The spirits of Edward “Duke” Ellington, William “Count” Basie, Thomas “Fats” Waller, and Art Tatum hovered gently over a splendidly satisfying concert in the Tanglewood Shed on August 15. Bounding rhythms of 1920s and 1930s jazz inspired both the afternoon’s composers and Maestro Robert Spano, a fine choice to lead the Boston Symphony Orchestra through the many delights and sensibilities of this quintessentially American music. Four works by three composers framed the tour, beginning and ending with the greatest synthesizer of jazz and classics, George Gershwin (An American in Paris and Piano Concerto in F with Jean-Yves Thibaudet, soloist). The other offerings were by the redoubtable composer and jazz scholar Gunther Schuller (Seven Studies on Themes of Paul Klee) and long-time Tanglewood faculty member Leonard Bernstein (Prelude Fugue and Riffs for clarinet and jazz ensemble, with the BSO’s Thomas Martin, soloist.)
An American in Paris led off with typical Gershwin pentatonic themes. Virtuosic solo work by English horn Robert Sheena gave, in just a few nuanced notes, the fulcrum that shifted the balance from traffic jam to blues. Breathy melismas by principal trumpet Thomas Rolfs infused the “Bess, You Is My Woman” theme with deep passion. Using subtle dynamics rather than smears, principal tuba Mike Roylance invested the blue thirds and sevenths with sad poignancy in his long, rubato solo.
Gunther Schuller’s Seven Studies on Themes of Paul Klee evoked the sound and spirit of bandleader and composer Duke Ellington in his musical description of the Klee drawing, “Little Blue Devil.”
As Larry Wolfe walked the pizzicato bass line and woodwind and trombone choirs riffed over a swinging cymbal rhythm, an extended cup-muted trumpet solo summoned the marvelous horn talk of James “Bubber” Miley. In the other movements, idiosyncratic orchestral settings and subtly articulated contrapuntal lines created delicious, shifting harmonic effects.
In the movement entitled “Abstract Trio,” flutter-tonguing flutes and streaking clarinets danced over a softly growling French horn. Klee’s curious “Twittering Machine” squeaked around, bearing a chattering aviary of muted trumpets, woodblock, piccolo, and sliding trombones, all immersed in a warm atmosphere of tremolo strings, and superbly animated by Spano’s ratcheting stick-work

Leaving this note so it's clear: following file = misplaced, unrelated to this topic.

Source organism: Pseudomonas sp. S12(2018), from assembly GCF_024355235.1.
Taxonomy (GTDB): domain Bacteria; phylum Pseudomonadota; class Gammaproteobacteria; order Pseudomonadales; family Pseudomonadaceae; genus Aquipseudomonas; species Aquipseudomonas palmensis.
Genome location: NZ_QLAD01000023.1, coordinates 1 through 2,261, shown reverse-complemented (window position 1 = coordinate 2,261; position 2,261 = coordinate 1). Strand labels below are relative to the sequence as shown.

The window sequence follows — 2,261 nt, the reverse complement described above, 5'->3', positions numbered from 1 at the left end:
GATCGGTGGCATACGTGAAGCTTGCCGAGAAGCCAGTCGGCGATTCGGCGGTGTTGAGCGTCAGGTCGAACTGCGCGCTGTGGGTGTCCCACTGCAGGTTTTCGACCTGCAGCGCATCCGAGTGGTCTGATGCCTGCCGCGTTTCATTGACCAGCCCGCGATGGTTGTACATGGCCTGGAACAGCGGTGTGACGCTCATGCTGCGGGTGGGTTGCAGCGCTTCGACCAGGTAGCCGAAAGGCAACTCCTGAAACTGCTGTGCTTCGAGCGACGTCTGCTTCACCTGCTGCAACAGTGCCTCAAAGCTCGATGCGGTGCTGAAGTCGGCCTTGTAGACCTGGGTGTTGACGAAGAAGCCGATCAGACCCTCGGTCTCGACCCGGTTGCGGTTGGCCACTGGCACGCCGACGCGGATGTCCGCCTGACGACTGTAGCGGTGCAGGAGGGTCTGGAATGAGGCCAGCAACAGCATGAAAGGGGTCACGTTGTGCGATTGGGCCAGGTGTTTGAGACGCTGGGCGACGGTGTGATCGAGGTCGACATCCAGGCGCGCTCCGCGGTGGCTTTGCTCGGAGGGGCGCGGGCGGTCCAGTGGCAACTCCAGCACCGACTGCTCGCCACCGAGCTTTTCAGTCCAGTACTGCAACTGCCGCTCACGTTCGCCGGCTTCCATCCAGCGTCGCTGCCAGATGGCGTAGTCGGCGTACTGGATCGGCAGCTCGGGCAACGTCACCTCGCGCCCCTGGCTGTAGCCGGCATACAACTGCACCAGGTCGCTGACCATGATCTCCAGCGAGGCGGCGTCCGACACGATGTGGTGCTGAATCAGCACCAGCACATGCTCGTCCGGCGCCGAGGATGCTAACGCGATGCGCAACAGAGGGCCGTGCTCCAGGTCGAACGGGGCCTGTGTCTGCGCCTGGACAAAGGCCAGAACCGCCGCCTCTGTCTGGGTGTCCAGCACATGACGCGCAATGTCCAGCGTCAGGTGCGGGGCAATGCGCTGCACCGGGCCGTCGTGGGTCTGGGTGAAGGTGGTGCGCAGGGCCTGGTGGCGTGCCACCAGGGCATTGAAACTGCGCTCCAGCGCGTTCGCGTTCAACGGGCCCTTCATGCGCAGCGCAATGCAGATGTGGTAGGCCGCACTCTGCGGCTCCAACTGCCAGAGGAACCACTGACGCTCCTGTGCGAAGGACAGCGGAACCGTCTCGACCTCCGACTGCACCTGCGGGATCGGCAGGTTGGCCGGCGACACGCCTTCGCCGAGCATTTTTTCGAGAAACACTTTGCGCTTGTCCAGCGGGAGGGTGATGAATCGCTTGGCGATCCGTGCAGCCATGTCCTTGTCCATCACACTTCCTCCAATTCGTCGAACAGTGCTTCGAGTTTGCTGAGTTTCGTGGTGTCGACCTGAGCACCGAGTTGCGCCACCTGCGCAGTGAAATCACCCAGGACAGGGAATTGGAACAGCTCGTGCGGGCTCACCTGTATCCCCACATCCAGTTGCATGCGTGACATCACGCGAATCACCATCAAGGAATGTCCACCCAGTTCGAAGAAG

In “Arabian Town,” we eavesdropped on a conversation between BSO principal flute, Elizabeth Rowe, who stood within the natural resonating chamber formed by the portico before the left stage doors, and a male oboist who was seated before a harem of second violinists. After an introduction of affecting, quietly resonating string chords, Rowe brought a pensive melody to life with dynamic inflections and ornaments that suggested cool nights in the desert. Bringing the volume down to pianissimo, she held the house rapt. (This was one of those rare moments of absolute audience silence in the Shed.) Then suddenly, the oboe, in flagrant braggadocio, interrupted her. But standing her ground, she continued with wounded sadness, uttering soft trills that elevated her poetry to an ethereal plane, repeating, and repeating again scalloped lines in her lovely middle range, each time differently, with variations in volume, vibrato, and middle-Eastern intervals. Sustained strings and syncopated tympani appeared to affirm the logic of her point of view. Then the belligerent returned, loudly proclaiming, with the help of one of the kept violins and a convincing emulation of an oud, that his would be the last word. His solo leapt and crept around before settling into a menacing, low A drone. But ultimately the flute prevailed, never raising her sweet voice, considering and then maintaining a measure of feminine autonomy over gently bowed strings. Magic!